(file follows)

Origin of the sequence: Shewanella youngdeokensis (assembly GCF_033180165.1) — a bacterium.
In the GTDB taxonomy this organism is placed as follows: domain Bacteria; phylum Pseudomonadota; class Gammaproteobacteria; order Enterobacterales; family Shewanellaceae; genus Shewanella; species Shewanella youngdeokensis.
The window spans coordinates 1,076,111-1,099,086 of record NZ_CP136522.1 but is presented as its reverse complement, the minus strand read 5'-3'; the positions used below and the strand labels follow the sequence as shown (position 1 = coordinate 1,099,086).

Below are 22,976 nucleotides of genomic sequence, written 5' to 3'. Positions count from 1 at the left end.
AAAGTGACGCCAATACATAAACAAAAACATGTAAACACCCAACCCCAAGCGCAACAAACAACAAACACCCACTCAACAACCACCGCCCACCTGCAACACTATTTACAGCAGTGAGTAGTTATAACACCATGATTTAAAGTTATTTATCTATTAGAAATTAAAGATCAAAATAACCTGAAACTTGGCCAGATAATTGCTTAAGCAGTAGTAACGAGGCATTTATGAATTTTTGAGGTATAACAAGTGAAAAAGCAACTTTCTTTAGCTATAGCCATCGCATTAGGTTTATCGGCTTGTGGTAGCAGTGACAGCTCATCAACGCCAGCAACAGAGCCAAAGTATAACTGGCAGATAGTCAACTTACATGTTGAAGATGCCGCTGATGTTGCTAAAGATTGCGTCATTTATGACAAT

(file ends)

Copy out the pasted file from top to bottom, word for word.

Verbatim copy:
Origin of the sequence: Shewanella youngdeokensis (assembly GCF_033180165.1) — a bacterium.
In the GTDB taxonomy this organism is placed as follows: domain Bacteria; phylum Pseudomonadota; class Gammaproteobacteria; order Enterobacterales; family Shewanellaceae; genus Shewanella; species Shewanella youngdeokensis.
The window spans coordinates 1,076,111-1,099,086 of record NZ_CP136522.1 but is presented as its reverse complement, the minus strand read 5'-3'; the positions used below and the strand labels follow the sequence as shown (position 1 = coordinate 1,099,086).

Below are 22,976 nucleotides of genomic sequence, written 5' to 3'. Positions count from 1 at the left end.
AAAGTGACGCCAATACATAAACAAAAACATGTAAACACCCAACCCCAAGCGCAACAAACAACAAACACCCACTCAACAACCACCGCCCACCTGCAACACTATTTACAGCAGTGAGTAGTTATAACACCATGATTTAAAGTTATTTATCTATTAGAAATTAAAGATCAAAATAACCTGAAACTTGGCCAGATAATTGCTTAAGCAGTAGTAACGAGGCATTTATGAATTTTTGAGGTATAACAAGTGAAAAAGCAACTTTCTTTAGCTATAGCCATCGCATTAGGTTTATCGGCTTGTGGTAGCAGTGACAGCTCATCAACGCCAGCAACAGAGCCAAAGTATAACTGGCAGATAGTCAACTTACATGTTGAAGATGCCGCTGATGTTGCTAAAGATTGCGTCATTTATGACAAT